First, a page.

She might, because of some change in conditions (e.g., change in sail setting, change in wind force, or damage to rigging), have to accelerate or decelerate to reach her maximum MF. That maximum MF factor may also be altered, for example, by tacking or backing. A tack reduces her max MF to 0 until, in the fourth step, she can begin to accelerate to the max MF of her sail set. Backing can be done to reduce speed only while close-hauled under battle or easy sail, and speed may  be reduced by an additional 2 MFs each turn the sails are backed. She might even reach 1 MF and be hove to.

 

A ship may also let fly. Even though the sails are no longer trimmed, she still has some forward momentum. So, she decelerates by three MFs/phase until she reaches 0. This is a method of deceleration that is quicker than backing. 

 

I'm sure if I have misstated something others will be kind enough to correct me.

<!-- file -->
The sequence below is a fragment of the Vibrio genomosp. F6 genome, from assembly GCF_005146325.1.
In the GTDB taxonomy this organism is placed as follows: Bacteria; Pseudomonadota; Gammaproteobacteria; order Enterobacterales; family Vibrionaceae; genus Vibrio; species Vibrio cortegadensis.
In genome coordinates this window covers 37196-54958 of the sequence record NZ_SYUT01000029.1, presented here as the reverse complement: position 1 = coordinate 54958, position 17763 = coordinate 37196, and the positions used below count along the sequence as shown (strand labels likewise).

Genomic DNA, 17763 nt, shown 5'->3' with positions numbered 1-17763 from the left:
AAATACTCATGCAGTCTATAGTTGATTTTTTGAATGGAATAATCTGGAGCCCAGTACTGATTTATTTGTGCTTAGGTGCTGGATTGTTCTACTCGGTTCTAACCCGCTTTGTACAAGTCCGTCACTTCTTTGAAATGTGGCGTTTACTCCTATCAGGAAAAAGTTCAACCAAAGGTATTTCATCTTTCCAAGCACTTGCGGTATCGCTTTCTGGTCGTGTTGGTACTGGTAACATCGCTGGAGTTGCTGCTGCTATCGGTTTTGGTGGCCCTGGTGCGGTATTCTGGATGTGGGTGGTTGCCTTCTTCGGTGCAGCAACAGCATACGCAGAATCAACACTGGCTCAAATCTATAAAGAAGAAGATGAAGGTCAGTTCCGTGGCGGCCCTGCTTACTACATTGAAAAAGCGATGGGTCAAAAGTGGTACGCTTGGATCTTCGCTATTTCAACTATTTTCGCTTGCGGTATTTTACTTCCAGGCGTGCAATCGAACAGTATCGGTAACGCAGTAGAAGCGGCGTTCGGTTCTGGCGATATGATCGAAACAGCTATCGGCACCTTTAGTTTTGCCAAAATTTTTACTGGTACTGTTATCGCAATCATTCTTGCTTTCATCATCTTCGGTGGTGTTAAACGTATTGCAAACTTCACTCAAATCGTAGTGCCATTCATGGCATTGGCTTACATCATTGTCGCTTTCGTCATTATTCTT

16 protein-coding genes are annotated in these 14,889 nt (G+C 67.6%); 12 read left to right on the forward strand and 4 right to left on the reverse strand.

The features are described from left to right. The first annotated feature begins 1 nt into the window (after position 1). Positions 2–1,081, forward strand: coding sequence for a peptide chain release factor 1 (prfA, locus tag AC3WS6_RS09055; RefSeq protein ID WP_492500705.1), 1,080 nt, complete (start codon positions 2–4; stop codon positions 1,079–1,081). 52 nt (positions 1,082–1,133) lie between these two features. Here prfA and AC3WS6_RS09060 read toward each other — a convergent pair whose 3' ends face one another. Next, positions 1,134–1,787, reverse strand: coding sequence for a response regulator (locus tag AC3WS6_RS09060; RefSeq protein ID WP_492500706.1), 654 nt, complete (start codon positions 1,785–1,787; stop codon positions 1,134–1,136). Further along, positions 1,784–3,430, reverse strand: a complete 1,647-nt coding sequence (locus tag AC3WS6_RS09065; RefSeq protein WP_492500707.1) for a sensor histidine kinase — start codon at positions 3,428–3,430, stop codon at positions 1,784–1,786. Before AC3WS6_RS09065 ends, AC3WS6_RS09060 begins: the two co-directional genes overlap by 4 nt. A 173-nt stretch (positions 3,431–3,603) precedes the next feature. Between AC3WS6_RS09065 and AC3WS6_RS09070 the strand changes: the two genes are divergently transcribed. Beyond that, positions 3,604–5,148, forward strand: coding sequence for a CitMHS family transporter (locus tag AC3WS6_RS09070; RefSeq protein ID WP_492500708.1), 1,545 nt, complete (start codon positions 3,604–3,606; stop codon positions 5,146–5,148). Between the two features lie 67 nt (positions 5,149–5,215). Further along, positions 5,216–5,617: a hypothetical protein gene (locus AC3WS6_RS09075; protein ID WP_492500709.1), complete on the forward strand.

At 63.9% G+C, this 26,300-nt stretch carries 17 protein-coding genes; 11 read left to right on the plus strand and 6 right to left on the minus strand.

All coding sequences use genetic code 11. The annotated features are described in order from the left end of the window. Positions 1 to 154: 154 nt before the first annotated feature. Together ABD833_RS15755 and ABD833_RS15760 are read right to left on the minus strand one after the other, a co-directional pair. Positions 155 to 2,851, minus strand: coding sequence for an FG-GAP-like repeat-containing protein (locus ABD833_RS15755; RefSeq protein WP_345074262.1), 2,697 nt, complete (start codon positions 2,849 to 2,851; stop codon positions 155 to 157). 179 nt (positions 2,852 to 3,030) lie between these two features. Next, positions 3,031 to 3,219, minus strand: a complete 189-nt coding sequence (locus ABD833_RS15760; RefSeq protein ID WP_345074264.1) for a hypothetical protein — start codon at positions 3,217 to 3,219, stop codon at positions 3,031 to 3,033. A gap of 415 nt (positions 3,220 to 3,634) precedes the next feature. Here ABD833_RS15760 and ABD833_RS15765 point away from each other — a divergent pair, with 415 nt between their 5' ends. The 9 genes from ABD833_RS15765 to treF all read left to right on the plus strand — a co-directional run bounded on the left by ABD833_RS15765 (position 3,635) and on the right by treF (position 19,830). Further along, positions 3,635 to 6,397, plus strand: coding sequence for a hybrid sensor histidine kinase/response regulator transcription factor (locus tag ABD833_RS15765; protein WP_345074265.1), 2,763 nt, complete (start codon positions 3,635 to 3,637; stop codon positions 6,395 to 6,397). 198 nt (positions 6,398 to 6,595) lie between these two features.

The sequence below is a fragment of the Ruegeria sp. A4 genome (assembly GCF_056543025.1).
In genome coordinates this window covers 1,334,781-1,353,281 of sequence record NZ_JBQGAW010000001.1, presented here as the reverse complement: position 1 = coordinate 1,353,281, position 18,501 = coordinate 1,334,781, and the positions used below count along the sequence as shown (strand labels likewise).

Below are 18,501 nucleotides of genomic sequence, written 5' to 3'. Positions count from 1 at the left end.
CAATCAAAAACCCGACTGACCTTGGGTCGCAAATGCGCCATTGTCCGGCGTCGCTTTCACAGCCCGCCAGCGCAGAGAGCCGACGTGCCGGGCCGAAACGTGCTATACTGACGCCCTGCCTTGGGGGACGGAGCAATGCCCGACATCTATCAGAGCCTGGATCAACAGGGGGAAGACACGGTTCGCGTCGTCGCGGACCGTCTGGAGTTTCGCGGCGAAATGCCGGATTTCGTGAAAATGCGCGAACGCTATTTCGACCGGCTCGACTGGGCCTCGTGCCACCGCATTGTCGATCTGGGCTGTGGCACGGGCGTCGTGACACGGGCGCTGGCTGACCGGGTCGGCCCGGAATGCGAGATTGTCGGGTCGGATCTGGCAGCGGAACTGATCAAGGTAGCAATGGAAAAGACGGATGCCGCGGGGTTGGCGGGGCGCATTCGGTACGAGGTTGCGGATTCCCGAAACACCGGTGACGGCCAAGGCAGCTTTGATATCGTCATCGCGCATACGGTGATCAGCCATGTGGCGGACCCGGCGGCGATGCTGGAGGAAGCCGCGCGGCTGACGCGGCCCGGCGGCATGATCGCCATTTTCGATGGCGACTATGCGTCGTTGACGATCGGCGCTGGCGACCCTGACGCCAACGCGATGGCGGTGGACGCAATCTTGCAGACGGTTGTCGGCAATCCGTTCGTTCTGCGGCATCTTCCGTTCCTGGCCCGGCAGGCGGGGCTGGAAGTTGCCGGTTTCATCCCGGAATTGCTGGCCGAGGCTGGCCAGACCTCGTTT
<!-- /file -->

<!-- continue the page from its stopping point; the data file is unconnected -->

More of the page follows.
#4 Phil Callcott

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Posted 26 August 2022 - 10:29 AM

Hi,

 

"don't believe, for example, that a ship sailing with the wind abaft her beam could just gradually decelerate to zero with all her sails set. She would have to let fly or come to the wind and back."

 

Square riggers could also be slowed by taking in a "reef".  This was shortening (taking in a sail) by topmen climbing to the yards, standing on the footrope and reaching down the front of the sail.   If you look at an accurate picture of a sail you will see that there are what appear to be bootlaces sewn all over the front of the sail.  Grabbing a handfull of sail and pulling it up and tying off the"laces" reduces the area of sail and slows the ship.

 

A ship did not have to turn into the wind to back a sail.

 

https://classic-sail...-square-rigger/

 

Regards, Phil



#5 Mokman

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Posted 27 August 2022 - 05:34 PM

Thank you for the background, but my questions still stand on how to PLAY the game.